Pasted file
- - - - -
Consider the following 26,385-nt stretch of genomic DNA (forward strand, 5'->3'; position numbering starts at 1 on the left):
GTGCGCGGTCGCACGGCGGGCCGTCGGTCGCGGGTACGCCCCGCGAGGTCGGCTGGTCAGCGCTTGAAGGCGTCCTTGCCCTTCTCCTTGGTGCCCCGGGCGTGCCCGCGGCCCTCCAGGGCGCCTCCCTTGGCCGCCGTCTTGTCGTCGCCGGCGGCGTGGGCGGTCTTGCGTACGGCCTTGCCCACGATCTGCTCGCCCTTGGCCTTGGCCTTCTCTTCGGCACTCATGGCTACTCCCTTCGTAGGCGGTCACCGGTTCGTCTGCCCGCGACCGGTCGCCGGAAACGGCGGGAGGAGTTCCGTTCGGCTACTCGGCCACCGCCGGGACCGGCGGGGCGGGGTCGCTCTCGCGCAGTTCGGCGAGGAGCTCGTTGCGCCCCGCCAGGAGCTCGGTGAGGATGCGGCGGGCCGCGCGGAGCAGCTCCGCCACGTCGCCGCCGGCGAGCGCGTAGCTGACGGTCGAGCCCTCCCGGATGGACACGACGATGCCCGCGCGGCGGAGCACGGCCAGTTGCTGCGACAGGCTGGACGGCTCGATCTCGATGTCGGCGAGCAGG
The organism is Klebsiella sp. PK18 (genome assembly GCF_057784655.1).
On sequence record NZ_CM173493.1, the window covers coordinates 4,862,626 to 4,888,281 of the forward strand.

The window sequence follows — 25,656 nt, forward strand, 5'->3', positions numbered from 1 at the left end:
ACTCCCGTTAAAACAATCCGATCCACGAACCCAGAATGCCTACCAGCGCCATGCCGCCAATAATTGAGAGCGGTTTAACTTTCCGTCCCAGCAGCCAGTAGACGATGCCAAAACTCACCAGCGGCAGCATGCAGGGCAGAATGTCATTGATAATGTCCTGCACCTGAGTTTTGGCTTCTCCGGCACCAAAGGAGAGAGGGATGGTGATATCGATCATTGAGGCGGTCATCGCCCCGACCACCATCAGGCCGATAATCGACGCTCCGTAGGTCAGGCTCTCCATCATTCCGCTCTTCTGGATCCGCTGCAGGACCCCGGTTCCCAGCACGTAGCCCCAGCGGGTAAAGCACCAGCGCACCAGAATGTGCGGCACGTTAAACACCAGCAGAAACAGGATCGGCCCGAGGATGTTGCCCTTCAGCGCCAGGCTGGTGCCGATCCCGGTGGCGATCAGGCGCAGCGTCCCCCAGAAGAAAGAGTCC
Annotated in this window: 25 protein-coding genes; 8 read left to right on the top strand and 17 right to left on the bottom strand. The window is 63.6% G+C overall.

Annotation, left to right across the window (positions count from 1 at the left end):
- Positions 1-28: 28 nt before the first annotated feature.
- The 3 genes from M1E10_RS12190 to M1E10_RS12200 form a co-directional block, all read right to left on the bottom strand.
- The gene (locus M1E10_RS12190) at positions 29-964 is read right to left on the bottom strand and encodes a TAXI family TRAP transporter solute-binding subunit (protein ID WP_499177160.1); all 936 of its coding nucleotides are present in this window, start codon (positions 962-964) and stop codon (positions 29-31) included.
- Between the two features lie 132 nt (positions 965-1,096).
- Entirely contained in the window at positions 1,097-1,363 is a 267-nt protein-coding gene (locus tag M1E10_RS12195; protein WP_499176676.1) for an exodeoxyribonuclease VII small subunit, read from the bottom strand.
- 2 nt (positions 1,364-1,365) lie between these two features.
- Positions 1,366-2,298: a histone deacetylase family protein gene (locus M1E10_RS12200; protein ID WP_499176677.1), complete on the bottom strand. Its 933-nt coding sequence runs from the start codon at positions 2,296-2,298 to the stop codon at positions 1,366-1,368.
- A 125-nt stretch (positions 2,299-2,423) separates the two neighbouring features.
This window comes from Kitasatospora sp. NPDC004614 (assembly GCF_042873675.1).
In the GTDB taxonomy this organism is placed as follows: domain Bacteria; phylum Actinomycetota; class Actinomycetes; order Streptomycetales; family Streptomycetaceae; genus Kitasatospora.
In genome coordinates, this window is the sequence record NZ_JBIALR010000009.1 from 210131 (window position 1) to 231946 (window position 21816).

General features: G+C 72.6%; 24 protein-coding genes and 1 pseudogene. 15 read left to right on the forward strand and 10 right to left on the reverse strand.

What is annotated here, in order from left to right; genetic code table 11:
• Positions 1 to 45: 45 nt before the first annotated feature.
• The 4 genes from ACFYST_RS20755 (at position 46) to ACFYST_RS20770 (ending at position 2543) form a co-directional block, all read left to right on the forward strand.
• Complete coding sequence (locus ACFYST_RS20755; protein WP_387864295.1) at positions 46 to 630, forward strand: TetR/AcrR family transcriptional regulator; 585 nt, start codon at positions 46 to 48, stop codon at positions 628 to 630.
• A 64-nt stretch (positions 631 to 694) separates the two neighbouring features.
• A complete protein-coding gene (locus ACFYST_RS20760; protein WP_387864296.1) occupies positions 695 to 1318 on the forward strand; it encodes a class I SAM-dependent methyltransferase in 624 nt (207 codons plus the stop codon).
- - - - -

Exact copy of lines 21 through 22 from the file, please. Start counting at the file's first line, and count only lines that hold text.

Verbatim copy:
What is annotated here, in order from left to right; genetic code table 11:
• Positions 1 to 45: 45 nt before the first annotated feature.